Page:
Native American Women
Dolly Akers or Dolly Smith Cusker Akers (March 23, 1901 – June 5, 1986) – First woman elected to the Tribal Executive Board of the Assiniboine and Sioux Tribes on the Fort Peck Indian Reservation and the first Native American elected to the Montana Legislature.
Tammie Allen – (born 1964) – Apache Potter.
Allaquippa – A Delaware woman sachem of this name lived in 1755 near the mouth of Youghiogheny River, Allegheny County, Pennsylvania, and there may have been a small Delaware settlement known by her name.
Ahshahwaygeeshegoqua (The Hanging Cloud) – The so-called “Chippewa Princess” who was renowned as a warrior and as the only female among the Chippewa allowed to participate in the war ceremonies and dances, and to wear the plumes of the warriors.
Annie Antone – Tohono O’odham contemporary, pictorial basketweaver.
Barbara Bartleson – Navajo/Jicarilla Apache actress.
Irene Bedard – Iñupiaq-Cree Actress, Voice Artist, Singer
Heidi Bigknife -Shawnee jeweler/silversmith.
Buffalo Calf Robe (aka Calf Trail Woman): Buffalo Calf Robe performed one of the greatest acts of valor in the 1876 battle of the Rosebud in Montana (in which U.S. troops commanded by General Crook, along with their Crow and Shoshone allies, fought against the Cheyenne and Lakota Sioux). The Shoshone and Crow shot the horse of Cheyenne Chief Comes in Sight out from under him. As the warriors were closing in to finish him off, Buffalo Calf Robe, the chief’s sister, rode into the middle of the warriors and saved the life of her brother.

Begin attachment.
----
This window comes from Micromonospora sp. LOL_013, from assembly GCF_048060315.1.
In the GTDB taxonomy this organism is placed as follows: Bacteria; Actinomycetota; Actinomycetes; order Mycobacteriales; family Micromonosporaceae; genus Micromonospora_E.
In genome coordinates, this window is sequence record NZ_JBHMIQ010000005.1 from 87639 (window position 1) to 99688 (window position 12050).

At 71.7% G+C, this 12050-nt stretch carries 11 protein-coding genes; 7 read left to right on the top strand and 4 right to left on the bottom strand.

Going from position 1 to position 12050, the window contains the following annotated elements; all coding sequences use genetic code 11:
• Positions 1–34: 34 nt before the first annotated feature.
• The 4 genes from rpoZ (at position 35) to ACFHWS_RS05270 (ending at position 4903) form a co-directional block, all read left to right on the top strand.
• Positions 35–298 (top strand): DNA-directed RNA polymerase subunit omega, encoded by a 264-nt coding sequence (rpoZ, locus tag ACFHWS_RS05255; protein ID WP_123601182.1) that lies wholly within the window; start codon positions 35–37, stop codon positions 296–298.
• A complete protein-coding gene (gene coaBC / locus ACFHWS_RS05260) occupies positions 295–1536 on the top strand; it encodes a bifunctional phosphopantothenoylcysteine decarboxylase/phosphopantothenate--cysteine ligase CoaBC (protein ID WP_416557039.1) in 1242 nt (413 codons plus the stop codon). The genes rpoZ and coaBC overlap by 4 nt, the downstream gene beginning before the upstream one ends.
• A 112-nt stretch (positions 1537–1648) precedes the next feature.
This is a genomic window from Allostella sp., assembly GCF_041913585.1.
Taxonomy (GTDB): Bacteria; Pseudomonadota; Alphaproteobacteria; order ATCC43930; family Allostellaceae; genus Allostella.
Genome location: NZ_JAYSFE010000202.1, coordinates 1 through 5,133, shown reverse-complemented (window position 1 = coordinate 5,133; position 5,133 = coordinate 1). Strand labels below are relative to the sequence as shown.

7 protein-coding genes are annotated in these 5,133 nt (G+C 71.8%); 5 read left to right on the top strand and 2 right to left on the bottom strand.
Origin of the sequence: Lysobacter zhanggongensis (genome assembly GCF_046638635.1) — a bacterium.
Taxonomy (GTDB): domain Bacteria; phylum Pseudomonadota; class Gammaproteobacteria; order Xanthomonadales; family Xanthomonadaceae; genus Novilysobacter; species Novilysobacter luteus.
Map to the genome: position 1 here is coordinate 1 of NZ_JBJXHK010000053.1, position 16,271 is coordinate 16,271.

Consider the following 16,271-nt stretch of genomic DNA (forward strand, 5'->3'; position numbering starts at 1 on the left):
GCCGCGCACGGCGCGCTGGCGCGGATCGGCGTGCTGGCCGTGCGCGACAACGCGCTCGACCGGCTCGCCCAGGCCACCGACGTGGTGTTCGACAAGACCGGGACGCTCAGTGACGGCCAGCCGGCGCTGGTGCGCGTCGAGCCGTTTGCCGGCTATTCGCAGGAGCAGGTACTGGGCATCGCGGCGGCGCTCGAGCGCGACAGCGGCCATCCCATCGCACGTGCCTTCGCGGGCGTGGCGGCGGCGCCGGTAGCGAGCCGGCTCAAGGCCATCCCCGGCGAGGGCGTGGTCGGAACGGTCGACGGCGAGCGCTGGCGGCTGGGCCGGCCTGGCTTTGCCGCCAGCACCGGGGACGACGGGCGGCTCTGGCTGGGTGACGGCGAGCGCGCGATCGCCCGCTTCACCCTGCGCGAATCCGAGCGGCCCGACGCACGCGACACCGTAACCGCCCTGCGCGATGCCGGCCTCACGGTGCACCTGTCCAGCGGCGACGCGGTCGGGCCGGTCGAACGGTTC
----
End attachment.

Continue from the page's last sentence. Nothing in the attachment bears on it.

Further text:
Buffalo Calf Road Woman – Cheyenne. Wife of Black Coyote. Sister of Comes In Sight. Later renamed Brave Woman after Custer’s Last Stand battle. Also see Black Coyote.
Yvonne Chouteau – Former Shawnee prima ballerina.
Mildred Imoch Cleghorn – (Eh-Ohn and Lay-a-Bet) (December 11, 1910 – April 15, 1997) One of the last Chiricahua Apaches born under a “prisoner of war” status. She was an educator and traditional doll maker, and was regarded as a cultural leader. First tribal chairman of the Fort Sill Apache tribe.
Colestah – Colestah was a famed Yakama medicine woman, psychic and warrior. Armed with a stone war club, she rode into battle with her husband, Yakama leader Kamiakin, and fought at his side. In the 1858 battle of Spokane Plains in Washington, Kamiakin was nearly killed when a howitzer shell hit a tree and the tree branch knocked him from his horse. Colestah rescued him and then used her healing skills to cure him.
Samantha Crain (b. 1986) – Apache singer/songwriter, musician
Nora Thompson Dean (Touching Leaves Woman, 1907–1984) – Traditionalist, herbalist, and language instructor.
Ella Carla Deloria (Anpetu Wastewin) (1888-1971)- Yankton Sioux Author.
Karen Louise Erdrich, Author
Louise Erdrich – German/Chippewa known for her moving and often humorous portrayals of Chippewa life in North Dakota in poetry and prose.
Ella Carla Deloria (Anpetu Wastewin), Yankton Sioux (1888-1971), Author
Fallen Leaf (often called Woman Chief by the Americans) – Though Fallen Leaf became famous as a Crow warrior, she was actually born to the Gros Ventre nation and was captured by the Crow when she was 12. After she had counted coup four times in the prescribed Crow tradition, she was considered a chief and sat in the council of chiefs. In addition to being a war leader, she was also a good hunter and had two wives.
Elena Finney – Mescalero-Apache, Mexican Tarascan Indian and Irish actress.
Gouyen, (meaning “Wise Woman”) – Apache warrior. Gouyen was born into Chief Victorio’s Warm Springs Apache band around 1880. One day, while the group was resting at Tres Castillos, New Mexico, it was attacked by Mexicans.